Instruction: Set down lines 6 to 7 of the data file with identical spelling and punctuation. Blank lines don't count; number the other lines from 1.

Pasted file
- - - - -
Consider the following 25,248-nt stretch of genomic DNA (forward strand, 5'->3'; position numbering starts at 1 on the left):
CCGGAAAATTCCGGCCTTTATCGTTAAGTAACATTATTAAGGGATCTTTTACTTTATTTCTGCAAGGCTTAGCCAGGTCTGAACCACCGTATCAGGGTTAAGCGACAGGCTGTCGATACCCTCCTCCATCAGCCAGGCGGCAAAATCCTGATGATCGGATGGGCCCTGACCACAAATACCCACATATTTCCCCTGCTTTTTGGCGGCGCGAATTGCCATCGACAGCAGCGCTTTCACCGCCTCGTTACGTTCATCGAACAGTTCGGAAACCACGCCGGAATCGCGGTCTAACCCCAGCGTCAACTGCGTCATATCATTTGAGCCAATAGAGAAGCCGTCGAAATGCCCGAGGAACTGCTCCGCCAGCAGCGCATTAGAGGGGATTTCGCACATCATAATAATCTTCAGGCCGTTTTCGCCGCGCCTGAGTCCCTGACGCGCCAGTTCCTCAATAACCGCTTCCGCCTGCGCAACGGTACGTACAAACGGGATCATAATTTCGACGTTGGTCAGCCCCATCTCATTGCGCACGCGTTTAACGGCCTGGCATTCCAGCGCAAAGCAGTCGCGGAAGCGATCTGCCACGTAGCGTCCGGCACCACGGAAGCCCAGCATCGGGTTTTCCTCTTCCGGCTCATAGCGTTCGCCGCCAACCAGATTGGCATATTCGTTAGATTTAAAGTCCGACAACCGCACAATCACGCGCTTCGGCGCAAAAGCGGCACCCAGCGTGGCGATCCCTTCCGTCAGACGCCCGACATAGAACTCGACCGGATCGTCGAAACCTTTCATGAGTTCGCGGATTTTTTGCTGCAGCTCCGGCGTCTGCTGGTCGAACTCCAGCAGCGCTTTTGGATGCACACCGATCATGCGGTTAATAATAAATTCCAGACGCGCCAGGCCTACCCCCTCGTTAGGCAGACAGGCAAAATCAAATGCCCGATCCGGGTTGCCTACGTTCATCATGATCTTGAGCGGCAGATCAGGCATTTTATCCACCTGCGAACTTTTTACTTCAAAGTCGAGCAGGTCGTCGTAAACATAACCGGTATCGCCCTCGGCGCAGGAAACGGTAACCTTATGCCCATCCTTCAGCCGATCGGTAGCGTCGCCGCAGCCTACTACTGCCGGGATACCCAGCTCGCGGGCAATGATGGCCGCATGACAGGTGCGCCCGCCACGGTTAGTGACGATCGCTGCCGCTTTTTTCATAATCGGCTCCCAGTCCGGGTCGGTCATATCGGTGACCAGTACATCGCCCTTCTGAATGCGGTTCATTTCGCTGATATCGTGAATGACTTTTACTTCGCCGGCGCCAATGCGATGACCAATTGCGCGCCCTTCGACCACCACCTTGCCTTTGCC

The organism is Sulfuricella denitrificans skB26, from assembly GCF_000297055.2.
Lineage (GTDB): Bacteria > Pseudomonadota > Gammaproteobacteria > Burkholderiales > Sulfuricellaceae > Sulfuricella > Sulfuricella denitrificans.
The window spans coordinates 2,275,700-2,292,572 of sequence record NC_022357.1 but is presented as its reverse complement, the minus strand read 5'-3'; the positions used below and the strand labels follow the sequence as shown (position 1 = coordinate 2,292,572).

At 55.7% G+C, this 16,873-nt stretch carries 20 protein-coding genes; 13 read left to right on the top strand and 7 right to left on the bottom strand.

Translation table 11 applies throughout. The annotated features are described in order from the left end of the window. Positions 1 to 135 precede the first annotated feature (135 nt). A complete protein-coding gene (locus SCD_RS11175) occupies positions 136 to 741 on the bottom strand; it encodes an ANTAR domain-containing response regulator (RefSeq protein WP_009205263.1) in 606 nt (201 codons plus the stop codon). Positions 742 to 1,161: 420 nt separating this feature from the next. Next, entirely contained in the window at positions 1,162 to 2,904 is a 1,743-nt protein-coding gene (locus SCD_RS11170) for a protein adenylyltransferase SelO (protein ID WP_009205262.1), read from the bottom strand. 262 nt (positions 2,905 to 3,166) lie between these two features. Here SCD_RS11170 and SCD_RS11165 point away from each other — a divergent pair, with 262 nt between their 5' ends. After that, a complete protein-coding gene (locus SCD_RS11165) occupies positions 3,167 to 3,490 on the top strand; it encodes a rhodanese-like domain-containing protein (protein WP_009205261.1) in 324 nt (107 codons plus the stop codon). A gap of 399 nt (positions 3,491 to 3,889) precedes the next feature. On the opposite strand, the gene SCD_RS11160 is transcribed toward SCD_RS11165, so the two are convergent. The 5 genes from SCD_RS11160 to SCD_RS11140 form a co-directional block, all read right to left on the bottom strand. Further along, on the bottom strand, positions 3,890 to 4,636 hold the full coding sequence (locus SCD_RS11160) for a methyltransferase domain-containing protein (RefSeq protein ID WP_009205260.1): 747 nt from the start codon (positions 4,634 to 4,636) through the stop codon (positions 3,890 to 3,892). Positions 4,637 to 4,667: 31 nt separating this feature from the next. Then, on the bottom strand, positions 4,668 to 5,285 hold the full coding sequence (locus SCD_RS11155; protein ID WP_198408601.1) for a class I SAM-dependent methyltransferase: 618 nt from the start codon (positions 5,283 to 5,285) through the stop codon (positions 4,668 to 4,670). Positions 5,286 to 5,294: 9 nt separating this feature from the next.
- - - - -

At 55.7% G+C, this 16,873-nt stretch carries 20 protein-coding genes; 13 read left to right on the top strand and 7 right to left on the bottom strand.

Translation table 11 applies throughout. The annotated features are described in order from the left end of the window. Positions 1 to 135 precede the first annotated feature (135 nt). A complete protein-coding gene (locus SCD_RS11175) occupies positions 136 to 741 on the bottom strand; it encodes an ANTAR domain-containing response regulator (RefSeq protein WP_009205263.1) in 606 nt (201 codons plus the stop codon). Positions 742 to 1,161: 420 nt separating this feature from the next. Next, entirely contained in the window at positions 1,162 to 2,904 is a 1,743-nt protein-coding gene (locus SCD_RS11170) for a protein adenylyltransferase SelO (protein ID WP_009205262.1), read from the bottom strand. 262 nt (positions 2,905 to 3,166) lie between these two features. Here SCD_RS11170 and SCD_RS11165 point away from each other — a divergent pair, with 262 nt between their 5' ends. After that, a complete protein-coding gene (locus SCD_RS11165) occupies positions 3,167 to 3,490 on the top strand; it encodes a rhodanese-like domain-containing protein (protein WP_009205261.1) in 324 nt (107 codons plus the stop codon). A gap of 399 nt (positions 3,491 to 3,889) precedes the next feature. On the opposite strand, the gene SCD_RS11160 is transcribed toward SCD_RS11165, so the two are convergent. The 5 genes from SCD_RS11160 to SCD_RS11140 form a co-directional block, all read right to left on the bottom strand. Further along, on the bottom strand, positions 3,890 to 4,636 hold the full coding sequence (locus SCD_RS11160) for a methyltransferase domain-containing protein (RefSeq protein ID WP_009205260.1): 747 nt from the start codon (positions 4,634 to 4,636) through the stop codon (positions 3,890 to 3,892). Positions 4,637 to 4,667: 31 nt separating this feature from the next. Then, on the bottom strand, positions 4,668 to 5,285 hold the full coding sequence (locus SCD_RS11155; protein ID WP_198408601.1) for a class I SAM-dependent methyltransferase: 618 nt from the start codon (positions 5,283 to 5,285) through the stop codon (positions 4,668 to 4,670). Positions 5,286 to 5,294: 9 nt separating this feature from the next.